Let’s start with an actual clue from a Jeopardy Tournament of Champions match: “The main cause of false negative results with this type of imaging is breast tissue that is highly dense.” Of course, the correct answer is the question: “What is a mammogram?”
Given that until recently there was limited understanding by the general public as to what breast density is — or why it matters — it is encouraging that the topic has reached this level of cultural awareness. Unfortunately, there are still too many women who do not know that breast density could hide cancer on their mammogram; who do not know that breast density carries an increased risk of developing cancer; and who do not know that other screening tools are available that could help detect missed cancers at an earlier stage.
Federal Standardized Dense Breast Notification
That is why DenseBreast-info.org (DB-i) continues to push for the implementation of a national “dense breast” reporting standard. As a reminder, the U.S. Food and Drug Administration (FDA) is advancing a standard for breast density notification for American women and has indicated that this will happen by early 2023.
Until that time, individual state laws determine the level of patient density notification. According to DB-i analysis, 38 states and Washington, DC, currently require some level of density notification; however, the state laws differ significantly in depth and breadth. Six state laws only require a general notification about breast density be provided without actually telling the patient if she, herself, has dense breasts (Conn., La., Md., Mo., N.J. and Texas). Additionally, of the 38 state laws, only about half mention that a discussion about supplemental screening is appropriate and not all mention breast density as an independent risk factor for the development of breast cancer.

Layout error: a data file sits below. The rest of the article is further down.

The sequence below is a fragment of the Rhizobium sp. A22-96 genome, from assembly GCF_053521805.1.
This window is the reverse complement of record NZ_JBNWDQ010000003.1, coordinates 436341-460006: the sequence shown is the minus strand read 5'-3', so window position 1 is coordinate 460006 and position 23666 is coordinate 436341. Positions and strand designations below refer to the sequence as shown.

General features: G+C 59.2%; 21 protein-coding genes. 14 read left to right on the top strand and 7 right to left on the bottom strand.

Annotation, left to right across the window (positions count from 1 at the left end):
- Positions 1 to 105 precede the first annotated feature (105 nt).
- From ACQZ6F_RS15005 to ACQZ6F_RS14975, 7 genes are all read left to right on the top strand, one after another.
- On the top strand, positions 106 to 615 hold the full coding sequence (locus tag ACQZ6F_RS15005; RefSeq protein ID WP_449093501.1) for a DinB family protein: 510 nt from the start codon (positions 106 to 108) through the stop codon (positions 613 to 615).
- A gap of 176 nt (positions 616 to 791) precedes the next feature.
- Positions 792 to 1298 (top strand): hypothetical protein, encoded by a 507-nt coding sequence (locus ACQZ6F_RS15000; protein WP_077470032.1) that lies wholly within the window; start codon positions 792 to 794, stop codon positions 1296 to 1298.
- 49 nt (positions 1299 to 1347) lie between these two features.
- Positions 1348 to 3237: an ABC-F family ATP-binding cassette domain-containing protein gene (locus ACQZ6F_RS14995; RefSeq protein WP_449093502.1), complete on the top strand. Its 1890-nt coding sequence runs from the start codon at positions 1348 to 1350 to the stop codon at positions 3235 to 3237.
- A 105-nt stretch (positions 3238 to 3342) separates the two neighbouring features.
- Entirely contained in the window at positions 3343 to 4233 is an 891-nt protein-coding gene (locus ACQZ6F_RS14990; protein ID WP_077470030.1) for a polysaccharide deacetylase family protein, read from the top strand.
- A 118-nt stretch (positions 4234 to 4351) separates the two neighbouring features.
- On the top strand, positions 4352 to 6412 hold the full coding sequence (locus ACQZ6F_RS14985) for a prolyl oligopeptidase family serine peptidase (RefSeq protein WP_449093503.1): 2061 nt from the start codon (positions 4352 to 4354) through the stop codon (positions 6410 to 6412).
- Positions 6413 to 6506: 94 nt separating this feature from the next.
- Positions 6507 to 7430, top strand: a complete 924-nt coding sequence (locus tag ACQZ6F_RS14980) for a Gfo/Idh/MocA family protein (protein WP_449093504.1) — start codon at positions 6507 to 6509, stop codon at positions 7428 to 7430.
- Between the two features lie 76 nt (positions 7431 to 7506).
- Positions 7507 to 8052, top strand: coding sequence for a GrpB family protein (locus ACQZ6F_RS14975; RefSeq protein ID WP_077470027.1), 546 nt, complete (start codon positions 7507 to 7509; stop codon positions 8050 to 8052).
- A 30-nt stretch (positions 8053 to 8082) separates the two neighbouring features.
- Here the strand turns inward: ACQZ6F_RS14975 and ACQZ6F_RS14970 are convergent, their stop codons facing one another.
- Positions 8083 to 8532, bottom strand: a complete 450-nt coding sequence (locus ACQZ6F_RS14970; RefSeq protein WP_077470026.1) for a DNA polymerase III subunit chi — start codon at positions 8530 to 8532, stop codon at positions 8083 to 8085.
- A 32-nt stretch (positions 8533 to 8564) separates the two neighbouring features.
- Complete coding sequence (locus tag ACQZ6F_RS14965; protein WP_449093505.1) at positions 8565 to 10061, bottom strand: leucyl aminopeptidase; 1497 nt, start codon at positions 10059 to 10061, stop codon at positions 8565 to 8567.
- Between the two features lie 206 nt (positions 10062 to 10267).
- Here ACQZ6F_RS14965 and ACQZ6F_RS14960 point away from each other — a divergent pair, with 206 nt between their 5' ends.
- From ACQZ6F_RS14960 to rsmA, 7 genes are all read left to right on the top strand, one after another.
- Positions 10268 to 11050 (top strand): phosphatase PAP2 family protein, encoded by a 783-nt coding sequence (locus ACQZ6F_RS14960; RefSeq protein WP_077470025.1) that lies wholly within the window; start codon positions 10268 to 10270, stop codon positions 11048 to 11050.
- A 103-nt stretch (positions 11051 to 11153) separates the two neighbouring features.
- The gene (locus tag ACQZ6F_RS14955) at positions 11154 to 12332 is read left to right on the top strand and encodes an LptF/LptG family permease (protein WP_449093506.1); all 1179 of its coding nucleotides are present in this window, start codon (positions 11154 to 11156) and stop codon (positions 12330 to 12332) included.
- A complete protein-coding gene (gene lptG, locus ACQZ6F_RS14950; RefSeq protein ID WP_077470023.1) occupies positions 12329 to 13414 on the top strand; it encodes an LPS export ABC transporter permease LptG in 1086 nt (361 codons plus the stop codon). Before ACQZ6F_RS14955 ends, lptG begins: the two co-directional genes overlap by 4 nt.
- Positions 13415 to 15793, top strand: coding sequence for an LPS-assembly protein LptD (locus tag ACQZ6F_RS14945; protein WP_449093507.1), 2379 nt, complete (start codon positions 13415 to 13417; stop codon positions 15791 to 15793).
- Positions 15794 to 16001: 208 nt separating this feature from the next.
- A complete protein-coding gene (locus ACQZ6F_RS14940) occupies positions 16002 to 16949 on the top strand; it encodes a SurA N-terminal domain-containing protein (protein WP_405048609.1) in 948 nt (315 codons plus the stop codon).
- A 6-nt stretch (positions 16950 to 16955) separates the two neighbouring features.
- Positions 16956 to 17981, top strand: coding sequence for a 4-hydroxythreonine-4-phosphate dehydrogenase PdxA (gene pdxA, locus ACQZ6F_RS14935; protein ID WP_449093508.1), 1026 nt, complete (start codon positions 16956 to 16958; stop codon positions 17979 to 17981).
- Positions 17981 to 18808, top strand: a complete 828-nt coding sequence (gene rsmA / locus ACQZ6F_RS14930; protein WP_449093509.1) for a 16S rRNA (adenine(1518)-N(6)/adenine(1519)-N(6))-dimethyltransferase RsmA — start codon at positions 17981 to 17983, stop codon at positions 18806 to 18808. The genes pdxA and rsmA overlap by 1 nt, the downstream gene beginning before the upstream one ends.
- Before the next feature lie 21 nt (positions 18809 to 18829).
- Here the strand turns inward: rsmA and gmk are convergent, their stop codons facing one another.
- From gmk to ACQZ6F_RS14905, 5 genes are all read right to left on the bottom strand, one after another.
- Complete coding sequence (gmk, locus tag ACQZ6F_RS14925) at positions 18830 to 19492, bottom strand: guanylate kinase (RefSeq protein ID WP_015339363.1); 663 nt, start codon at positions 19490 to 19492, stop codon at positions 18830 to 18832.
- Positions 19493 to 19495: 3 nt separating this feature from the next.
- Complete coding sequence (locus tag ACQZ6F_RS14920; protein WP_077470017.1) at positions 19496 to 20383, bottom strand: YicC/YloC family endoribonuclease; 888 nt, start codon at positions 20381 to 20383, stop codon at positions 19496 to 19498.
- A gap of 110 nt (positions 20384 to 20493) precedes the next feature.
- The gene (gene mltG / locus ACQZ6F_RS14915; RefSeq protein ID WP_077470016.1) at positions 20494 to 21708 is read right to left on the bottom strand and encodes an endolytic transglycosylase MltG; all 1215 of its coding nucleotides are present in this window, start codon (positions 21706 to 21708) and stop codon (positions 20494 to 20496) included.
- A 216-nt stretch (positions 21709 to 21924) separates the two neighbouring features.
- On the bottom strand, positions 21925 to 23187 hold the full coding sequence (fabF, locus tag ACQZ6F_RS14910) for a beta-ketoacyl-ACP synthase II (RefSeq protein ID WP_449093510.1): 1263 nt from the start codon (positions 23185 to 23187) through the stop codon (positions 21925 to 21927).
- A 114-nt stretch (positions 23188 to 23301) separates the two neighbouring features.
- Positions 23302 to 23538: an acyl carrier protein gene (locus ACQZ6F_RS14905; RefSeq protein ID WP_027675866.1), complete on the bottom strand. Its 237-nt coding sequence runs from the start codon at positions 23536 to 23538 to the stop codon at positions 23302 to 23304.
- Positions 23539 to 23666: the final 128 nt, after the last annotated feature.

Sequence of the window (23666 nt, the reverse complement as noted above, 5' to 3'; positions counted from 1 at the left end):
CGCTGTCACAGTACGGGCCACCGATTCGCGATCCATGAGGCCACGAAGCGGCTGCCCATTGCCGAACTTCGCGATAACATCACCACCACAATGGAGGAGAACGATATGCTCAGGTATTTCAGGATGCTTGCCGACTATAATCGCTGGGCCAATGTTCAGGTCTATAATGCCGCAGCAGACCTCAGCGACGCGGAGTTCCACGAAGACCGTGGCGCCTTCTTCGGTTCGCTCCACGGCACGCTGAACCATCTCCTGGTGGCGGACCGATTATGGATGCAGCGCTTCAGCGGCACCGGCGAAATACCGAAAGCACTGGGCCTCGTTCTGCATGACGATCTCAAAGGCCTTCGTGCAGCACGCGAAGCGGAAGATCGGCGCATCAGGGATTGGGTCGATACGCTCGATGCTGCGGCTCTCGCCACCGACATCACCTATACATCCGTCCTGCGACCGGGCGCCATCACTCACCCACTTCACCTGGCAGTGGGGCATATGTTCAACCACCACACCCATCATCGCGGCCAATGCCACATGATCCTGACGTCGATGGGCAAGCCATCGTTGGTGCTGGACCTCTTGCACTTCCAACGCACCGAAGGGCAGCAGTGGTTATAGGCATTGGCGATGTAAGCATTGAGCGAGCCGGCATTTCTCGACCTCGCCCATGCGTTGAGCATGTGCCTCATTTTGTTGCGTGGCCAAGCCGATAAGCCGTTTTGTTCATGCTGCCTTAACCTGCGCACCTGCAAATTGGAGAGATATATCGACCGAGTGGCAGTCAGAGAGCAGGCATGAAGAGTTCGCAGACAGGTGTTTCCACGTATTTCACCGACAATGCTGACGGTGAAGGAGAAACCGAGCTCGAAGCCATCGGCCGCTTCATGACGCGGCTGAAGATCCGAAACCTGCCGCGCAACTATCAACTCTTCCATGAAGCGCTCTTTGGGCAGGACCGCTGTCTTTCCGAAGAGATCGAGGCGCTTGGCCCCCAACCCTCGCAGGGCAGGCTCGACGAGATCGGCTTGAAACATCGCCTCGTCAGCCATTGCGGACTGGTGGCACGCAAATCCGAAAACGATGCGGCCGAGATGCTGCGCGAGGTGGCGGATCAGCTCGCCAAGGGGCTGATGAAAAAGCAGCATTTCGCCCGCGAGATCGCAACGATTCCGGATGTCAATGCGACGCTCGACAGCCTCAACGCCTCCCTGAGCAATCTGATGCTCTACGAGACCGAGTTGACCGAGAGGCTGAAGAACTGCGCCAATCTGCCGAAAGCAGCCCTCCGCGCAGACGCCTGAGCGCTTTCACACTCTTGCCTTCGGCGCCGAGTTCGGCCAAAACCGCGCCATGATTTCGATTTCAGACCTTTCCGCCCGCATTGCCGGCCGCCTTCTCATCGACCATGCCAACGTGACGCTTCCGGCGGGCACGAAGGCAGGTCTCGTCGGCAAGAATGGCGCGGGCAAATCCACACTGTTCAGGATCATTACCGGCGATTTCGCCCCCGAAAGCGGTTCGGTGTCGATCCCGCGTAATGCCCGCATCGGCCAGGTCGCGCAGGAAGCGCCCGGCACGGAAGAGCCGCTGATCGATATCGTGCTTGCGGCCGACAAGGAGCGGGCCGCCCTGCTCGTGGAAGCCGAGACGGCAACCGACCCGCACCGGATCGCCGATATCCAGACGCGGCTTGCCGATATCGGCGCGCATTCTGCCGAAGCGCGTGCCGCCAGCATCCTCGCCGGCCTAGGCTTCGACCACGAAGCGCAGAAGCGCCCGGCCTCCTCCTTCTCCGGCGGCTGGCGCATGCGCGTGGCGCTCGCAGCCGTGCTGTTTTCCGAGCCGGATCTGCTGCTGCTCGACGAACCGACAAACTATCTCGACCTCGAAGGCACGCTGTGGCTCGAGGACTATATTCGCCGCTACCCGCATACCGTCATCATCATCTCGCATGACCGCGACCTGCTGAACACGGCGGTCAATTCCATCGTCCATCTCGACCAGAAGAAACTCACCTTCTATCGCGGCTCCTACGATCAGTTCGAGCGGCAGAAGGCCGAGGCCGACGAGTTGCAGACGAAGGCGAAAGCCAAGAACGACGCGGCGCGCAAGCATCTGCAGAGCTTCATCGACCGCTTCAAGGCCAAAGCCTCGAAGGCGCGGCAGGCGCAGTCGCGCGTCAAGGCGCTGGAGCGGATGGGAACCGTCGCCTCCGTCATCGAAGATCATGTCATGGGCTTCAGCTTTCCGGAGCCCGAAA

Every state that enacts its own ‘inform’ law adds a new version into the mix. Neighboring states may have very different notification requirements. This creates an inequity in actionable information a patient receives based on where she lives.
A national reporting standard is needed in order to ensure all American women receive at least the same basic information. Successful implementation will require medically sourced educational materials such as DenseBreast-info.org, and should both encourage and validate personal screening strategies.
Federal Insurance Legislation
On Dec. 13, 2022, Rep. Rosa DeLauro (Conn.) and Rep. Brian Fitzpatrick (Pa.) introduced federal legislation that would require insurers to cover no-cost additional breast imaging for women with dense breasts or at higher risk for breast cancer. Given DB-i’s experience in bill analysis, Chief Scientific Advisor Wendie Berg, MD, and I were asked to review and offer input on bill language. We are particularly delighted that the DB-i tagline “Find it Early” is being used as the bill’s name!
Currently, post-mammography expanded breast imaging coverage is required by law on a state-by-state basis and varies widely. Fifteen states require some level of expanded coverage for ultrasound and/or magnetic resonance imaging (MRI) and one state for diagnostic breast imaging only.
Note that even with “coverage” required, co-pays and deductibles may still apply. And, even if there is a state law, it does not necessarily apply to all policies within that state. For example, out-of-state plans, self-funded employer plans, and national plans like Medicare may be exempt from state laws. The Find It Early Act seeks to address these exemptions.
However, even if there is no state insurance law, supplemental screening, such as ultrasound or breast MRI for high risk women is generally covered if ordered by a physician, though usually subject to co-pay and deductible. (See Map 1 for state-by-state specific information.)